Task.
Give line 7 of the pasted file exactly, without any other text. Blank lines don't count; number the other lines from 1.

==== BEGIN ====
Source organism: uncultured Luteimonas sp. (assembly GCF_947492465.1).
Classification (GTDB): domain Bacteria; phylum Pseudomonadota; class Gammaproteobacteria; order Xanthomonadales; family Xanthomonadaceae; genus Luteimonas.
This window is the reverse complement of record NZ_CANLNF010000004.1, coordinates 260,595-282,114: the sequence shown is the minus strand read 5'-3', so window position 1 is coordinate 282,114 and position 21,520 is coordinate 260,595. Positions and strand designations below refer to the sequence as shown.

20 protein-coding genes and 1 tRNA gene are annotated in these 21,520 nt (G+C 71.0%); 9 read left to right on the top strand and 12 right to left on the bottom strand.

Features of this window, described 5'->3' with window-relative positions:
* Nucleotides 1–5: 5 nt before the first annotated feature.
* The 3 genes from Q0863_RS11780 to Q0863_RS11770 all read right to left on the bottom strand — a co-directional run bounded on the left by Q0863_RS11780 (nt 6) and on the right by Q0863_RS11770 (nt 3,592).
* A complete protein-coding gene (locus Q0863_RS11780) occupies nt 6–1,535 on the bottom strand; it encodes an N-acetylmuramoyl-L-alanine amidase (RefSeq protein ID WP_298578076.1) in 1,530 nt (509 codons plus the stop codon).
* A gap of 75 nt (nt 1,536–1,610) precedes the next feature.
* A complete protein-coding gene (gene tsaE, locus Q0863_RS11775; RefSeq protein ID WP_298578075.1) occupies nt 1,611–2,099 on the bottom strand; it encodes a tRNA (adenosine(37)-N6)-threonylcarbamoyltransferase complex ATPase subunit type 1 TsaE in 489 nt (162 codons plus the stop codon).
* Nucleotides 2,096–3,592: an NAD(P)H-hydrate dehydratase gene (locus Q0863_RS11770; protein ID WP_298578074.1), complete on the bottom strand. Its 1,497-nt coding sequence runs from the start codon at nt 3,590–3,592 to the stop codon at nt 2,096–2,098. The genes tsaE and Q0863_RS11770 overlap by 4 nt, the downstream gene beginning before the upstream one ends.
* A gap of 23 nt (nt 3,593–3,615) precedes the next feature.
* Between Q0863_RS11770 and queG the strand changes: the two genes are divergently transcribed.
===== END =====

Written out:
* The 3 genes from Q0863_RS11780 to Q0863_RS11770 all read right to left on the bottom strand — a co-directional run bounded on the left by Q0863_RS11780 (nt 6) and on the right by Q0863_RS11770 (nt 3,592).